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Inaugural Jingle Bell Run/Walk draws huge crowd
A huge success.
That’s what organizer Sheila Cline calls the inaugural 5K Jingle Bell Run/Walk in Port Orchard.
And for those who saw the throngs of Santa hats, candy-cane stockings and elf costumes massed on Bay Street near City Hall before the race last Saturday, it might be hard to argue with her.
“Seeing everyone at the line was the point where I realized, ‘wow, there are a lot of people here,’” Cline said. “It was a great moment, standing there.”
Along with the 1,150 runners — three times more than originally expected — signed up before last weekend, Cline and other organizers dealt with a large number of individuals wanting to sign up on the day of the race. As many as 400 people tried to sign up Saturday, she said, making for a welcome though stressful addition to the field.
“By race time we still had people in line to register,” said Vanessa Follis, a Jingle Bell Run/Walk volunteer. “We had to tell them to run and register after the race.”
Registration fees for the 5K run/walk and team fundraising benefitted the Arthritis Foundation, a nonprofit organization supporting the prevention, control and research for a cure of arthritis.
Though a final tally of donations won’t be available until later, Follis said 1,500 runners could have put the the total amount raised somewhere between $40,000 and $50,000.
Both the number of runners and the amount of money headed to the Arthritis Foundation far exceeded anything Cline imagined when she dreamt up the Jingle Bell Run/Walk almost two years ago.
“The event was originally planned for about 400 people,” she said. “In fact, I remember at one point saying that if we got 200 people signed up, I’d be happy.”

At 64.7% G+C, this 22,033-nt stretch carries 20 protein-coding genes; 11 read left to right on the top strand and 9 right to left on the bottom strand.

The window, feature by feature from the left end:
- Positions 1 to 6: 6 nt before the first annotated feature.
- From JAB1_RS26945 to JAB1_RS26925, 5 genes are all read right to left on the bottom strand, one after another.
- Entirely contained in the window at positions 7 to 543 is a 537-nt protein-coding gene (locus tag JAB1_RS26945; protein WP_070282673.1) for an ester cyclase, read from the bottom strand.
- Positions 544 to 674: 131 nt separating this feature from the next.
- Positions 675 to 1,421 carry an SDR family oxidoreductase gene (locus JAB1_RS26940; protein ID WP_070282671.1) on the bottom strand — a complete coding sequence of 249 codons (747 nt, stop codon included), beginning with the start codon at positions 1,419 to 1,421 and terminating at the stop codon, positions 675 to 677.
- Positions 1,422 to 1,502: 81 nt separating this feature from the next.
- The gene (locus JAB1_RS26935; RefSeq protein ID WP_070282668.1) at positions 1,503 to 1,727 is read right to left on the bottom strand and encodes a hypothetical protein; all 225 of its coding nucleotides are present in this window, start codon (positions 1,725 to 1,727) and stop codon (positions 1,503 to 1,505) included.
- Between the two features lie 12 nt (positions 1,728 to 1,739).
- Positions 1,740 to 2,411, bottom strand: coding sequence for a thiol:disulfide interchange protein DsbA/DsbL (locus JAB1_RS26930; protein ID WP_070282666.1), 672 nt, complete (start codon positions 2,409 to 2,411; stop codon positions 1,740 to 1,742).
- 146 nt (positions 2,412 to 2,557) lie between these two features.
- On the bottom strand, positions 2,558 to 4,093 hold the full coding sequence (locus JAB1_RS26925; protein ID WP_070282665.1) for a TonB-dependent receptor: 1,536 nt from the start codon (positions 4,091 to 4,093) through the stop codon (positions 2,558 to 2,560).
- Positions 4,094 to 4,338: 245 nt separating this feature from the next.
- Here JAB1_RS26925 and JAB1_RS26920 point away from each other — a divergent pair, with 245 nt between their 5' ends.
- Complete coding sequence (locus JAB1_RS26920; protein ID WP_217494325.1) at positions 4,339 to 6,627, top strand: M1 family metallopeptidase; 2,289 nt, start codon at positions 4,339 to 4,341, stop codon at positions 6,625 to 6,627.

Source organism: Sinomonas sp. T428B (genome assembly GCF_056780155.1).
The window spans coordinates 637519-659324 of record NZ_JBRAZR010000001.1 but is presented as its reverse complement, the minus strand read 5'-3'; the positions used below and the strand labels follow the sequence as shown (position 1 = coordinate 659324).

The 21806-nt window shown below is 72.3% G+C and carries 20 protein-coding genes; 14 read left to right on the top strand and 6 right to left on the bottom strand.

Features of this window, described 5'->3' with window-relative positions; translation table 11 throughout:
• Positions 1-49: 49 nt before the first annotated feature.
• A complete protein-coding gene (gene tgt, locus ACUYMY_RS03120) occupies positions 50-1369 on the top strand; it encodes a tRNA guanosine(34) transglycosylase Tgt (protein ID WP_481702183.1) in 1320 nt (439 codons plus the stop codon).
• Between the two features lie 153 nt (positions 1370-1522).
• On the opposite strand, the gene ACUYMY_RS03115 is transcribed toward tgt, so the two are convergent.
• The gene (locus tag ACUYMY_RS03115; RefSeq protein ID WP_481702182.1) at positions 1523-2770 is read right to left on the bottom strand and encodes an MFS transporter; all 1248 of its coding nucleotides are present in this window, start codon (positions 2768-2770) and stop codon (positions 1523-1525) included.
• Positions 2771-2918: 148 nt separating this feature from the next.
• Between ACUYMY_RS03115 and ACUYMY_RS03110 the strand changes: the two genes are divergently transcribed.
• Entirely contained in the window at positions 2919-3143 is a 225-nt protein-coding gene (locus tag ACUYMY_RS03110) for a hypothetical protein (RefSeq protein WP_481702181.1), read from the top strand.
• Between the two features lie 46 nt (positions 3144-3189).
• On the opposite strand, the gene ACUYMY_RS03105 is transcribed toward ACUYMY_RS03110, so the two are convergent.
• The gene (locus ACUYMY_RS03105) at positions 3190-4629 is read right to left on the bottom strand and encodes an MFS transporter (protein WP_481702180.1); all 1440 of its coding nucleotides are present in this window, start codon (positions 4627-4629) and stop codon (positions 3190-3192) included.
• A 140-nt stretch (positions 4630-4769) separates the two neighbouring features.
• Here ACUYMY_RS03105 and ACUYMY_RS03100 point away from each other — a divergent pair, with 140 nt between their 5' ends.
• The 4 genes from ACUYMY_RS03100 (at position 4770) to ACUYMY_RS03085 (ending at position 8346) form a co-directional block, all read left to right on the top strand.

Things did not go off flawlessly for the event that preceded the annual Festival of Chimes & Lights downtown. Cline heard a few complaints that race identification numbers were hard to come by and lines were long once runners completed the race, all related to logistics problems posed by the number of people signing up on race day, she said.
“I think for next year, we’ll have more people ready to help at registration,” incoming City Council member Cindy Lucarelli said. She will be one of the council members in charge of organizing the Festival of Chimes and Lights next year.
Lucarelli and Cline both thought the route of the race was something that needed to be looked at for next year.
The Bay Street route, from City Hall to the Annapolis Dock and back, was only partially closed to traffic. Trying to share the course with cars made for a cramped running space in some areas, Cline said.
Lucarelli suggested that the route change next year because some parts of Bay Street near the foot ferry have a steep pitch, making running a tad difficult. She would like to see the runners moved to the center lane that has a more level surface, instead of one of the outside lanes.
But Lucarelli didn’t let something as minor as an uneven surface dampen her thoughts on the run/walk. The event, with the 1k kids run, the costume contest and the decent weather for a Washington December, was a special moment for the city.
“We were all in the street dancing for the warmup and it hit me what a special moment it was,” Lucarelli said.
Lucarelli said the event wouldn’t have been possible without the hard work of Cline and her fellow organizers. Getting 1,500 people to attend a charity run in a town the size of Port Orchard is “nothing short of spectacular,” she said.
“She sold it so well,” Lucarelli said of Cline.
Though the inaugural Jingle Bell Run/Walk has passed, Cline is still hard at work. She has sponsor thank-you letters to send out and event follow-up meetings with the city to attend. She’s also participating with her family in Seattle’s Jingle Bell Run/Walk this weekend, again in support of the Arthritis Foundation.
Not to mention, she’s already planning for next year.
“We’re already making lists of things to try out for next year,” she said.